Flying Lotus’ album is a continuous work that makes it difficult for one to pause the music at any certain point. Without strong cadences, Ellison is able to lure his listeners in with a steady yet ever-changing tone. If you are hoping to hear his new album and I recommend you do so, it will be available on NPR Music http://www.npr.org/music/ for the next few days and will be released by Warp Records on Oct. 2. Unfortunately, Flying Lotus will not be stopping by Minneapolis on his upcoming tour; however, if you happen to be in Chicago over fall break, you can catch him at the Metro on Oct.16.

Although Ellison will not be gracing us with his presence, one of my favorite artists, Laurie Anderson, will be performing at the Walker Art Center in early November. I bring Anderson up because she is a pioneer in electronic music and made possible much of what Ellison created on his forthcoming release. If you get the chance, I recommend you listen to her pivotal work, Big Science 1982. The album contains her most well known track, “O Superman For Massenet.” A combination of minimalist ostinato, melody spoken into a vocoder, saxophone and bird sounds, the song creates a similar ethereal mood to that heard in Flying Lotus’ new album. The dark mood of this piece is paired with that of the opening track, “From the Air,” and many others on the album. However, Anderson balances their seriousness in both music and content with lighter, horn-filled tracks such as “Example #22.”

Laurie Anderson’s work remains significant not only for its musical innovations, but also for its political statements. She performed “O Superman” at a concert in New York a few weeks after the Sept. 11 attacks in 2001. She spoke the original lyrics on this night: “This is the hand, the hand that takes / Here come the planes / They’re American planes. Made in America / Smoking or non-smoking?” Anderson claims these words, when premiered in 1982, were commentary on the Iran hostage crisis of 1979-80. After performing the piece during the aftermath of 9/11, the lyrics have gained new topical significance. If you have not heard this track and have interest in either of these times in our history, I advise you to listen closely to Anderson’s album.

I certainly hope that if you decide to listen to my recommended pairing of albums, you enjoy them both very much.

raben@stolaf.edu

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Music column – Live music: I cannot live without it

Last Saturday, I had the privilege of spending my evening at the State Theater in downtown Minneapolis where David Byrne and St. Vincent presented a concert together in promotion of their recent album release, “Love This Giant.” For those who may not be familiar with these musicians, I will gladly paint you a picture: Byrne is a musician, artist, filmmaker and writer ­- a true renaissance man best known for founding the Talking Heads, an American new wave band active from 1976 to 1988. St. Vincent, or rather, Annie Clark, is a singer-songwriter and multi-instrumentalist renowned for her most recent solo album, Strange Mercy 2011.

Their collaborative performance was truly a feast for both ears and eyes. I laughed. I cried. I danced more than I ever have and nearly peed myself out of enthusiasm for their music. This powerful experience of live music forced me to reflect upon the tradition of live performance, and I would like to share my thoughts with you.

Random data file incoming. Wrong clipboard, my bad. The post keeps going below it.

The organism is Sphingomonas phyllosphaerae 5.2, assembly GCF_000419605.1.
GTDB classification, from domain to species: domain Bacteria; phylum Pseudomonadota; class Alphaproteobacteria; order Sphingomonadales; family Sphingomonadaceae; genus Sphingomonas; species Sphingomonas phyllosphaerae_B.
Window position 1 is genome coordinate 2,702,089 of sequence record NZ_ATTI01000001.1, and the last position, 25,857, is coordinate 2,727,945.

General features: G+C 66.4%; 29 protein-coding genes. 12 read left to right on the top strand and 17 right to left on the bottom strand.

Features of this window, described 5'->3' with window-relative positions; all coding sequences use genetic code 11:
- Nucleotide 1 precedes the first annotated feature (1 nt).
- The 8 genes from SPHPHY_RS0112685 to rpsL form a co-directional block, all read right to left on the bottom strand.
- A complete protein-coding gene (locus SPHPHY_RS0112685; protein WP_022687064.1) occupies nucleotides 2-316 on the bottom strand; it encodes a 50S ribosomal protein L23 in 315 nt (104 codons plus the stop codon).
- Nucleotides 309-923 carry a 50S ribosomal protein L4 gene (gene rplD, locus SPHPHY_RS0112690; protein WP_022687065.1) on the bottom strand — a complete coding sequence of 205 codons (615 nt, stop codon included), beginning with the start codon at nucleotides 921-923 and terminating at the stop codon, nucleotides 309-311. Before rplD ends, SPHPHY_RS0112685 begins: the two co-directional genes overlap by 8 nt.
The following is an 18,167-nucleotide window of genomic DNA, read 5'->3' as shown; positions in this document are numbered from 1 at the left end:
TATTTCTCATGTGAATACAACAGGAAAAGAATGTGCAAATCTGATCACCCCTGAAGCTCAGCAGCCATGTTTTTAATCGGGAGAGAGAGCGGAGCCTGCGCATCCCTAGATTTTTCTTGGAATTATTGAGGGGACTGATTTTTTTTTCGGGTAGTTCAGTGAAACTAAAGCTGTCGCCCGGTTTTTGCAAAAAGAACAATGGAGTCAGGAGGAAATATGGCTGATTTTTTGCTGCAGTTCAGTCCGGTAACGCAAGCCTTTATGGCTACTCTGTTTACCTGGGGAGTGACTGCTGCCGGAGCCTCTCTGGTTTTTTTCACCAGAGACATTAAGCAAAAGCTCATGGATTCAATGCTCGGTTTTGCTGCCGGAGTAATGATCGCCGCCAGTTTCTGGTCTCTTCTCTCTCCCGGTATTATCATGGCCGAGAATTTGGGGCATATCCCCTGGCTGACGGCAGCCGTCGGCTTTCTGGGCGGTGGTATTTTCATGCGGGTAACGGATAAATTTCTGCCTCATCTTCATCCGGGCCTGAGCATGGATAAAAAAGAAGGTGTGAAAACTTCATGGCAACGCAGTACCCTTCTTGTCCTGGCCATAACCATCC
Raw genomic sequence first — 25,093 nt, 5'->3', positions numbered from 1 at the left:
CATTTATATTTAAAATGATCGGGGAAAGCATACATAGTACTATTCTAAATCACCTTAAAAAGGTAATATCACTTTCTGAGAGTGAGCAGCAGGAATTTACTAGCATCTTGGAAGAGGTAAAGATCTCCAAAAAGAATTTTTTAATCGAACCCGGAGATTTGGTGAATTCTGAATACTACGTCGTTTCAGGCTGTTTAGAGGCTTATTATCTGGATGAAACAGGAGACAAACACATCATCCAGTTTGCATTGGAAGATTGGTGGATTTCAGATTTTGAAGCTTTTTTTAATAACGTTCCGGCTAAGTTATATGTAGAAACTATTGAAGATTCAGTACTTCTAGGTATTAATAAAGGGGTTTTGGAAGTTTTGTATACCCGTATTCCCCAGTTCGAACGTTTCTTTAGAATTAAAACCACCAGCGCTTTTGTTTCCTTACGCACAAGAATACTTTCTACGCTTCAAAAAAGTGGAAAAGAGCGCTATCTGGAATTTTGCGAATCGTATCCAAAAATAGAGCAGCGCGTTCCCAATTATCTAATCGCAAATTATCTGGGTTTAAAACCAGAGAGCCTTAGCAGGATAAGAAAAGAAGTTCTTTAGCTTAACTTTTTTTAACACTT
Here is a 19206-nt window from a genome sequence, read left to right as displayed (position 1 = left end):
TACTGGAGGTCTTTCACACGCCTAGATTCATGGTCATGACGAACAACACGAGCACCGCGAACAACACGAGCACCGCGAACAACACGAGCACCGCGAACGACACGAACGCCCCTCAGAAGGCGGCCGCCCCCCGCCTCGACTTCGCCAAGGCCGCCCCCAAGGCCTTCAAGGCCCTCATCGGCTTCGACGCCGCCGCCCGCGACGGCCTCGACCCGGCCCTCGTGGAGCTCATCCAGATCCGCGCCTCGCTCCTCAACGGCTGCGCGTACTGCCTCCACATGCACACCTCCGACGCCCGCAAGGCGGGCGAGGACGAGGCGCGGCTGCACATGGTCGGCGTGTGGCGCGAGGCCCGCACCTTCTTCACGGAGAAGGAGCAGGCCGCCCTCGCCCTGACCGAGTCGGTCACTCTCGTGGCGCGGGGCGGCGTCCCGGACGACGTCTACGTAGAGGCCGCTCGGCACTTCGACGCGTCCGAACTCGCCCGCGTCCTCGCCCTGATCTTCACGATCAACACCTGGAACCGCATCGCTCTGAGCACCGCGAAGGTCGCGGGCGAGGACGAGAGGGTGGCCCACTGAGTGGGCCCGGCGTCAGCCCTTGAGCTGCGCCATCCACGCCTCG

During the upstart of the recording industry in 1906, John Philip Sousa commented on the emerging institution: “These talking machines are going to ruin the artistic development of music in this country. When I was a boy . . . in front of every house in the summer evenings, you would find young people together singing the songs of the day or old songs.”

Prior to the introduction of “talking machines,” people had to gather to listen to music, as Sousa made clear in his objection to the recording devices of his day. Sound was evanescent – it could only be heard live. The ability to record sound has made listening to music a much more personal and often solitary experience.

Although I do not believe this is a problem in the slightest, it remains a curious behavior to me. We so often close ourselves off to our surroundings by closing our ears with those notorious white buds. It is a beautiful thing that we can listen to any music at any time and in any place; however, would it not be more beautiful to share that experience with those with whom we are close? Or anyone, for that matter? As I bopped along to the sweet sounds of Byrne and St. Vincent last weekend, I felt connected to the strangers surrounding me. We all made the decision to be in that place that night and were all swallowed up by the same remarkable sights and sounds in the room. It was an exhilarating event that had a similar emotional impact on many people in the space, thus bringing us together.

In addition to feeling the connectedness of the audience, the opportunity to see and hear a favorite performer live can engage you so much more in his or her music. Professional musicians are no longer selling their products as they once were so must play more concerts in order to financially sustain themselves. Attending live performances offers support to individual artists and the general music industry.

So, as students living in rural Minnesota, what can we experience here? This weekend, your peers will be presenting their musical talents in Skoglund in celebration of Homecoming Weekend: the St. Olaf Band will perform Saturday at 7:30 p.m., and Manitou and Viking Choruses with the Norseman Band and Philharmonia will take the stage Sunday at 3:30 p.m. Besides our own revered ensembles, St. Olaf will host many musicians in the Pause and the Lair this school year keep an eye on my column-I will try to highlight these events as they approach. The town of Northfield, as many of you know, also offers a plethora of opportunity to hear live music at The Contented Cow, The Tavern, Hogan Brothers and The Chapel, among others. And, if you feel like crossing the bridge, Carleton’s Cave will host a variety of bands and music events in the coming year. Thanks for reading, and please support musicians!

raben@stolaf.edu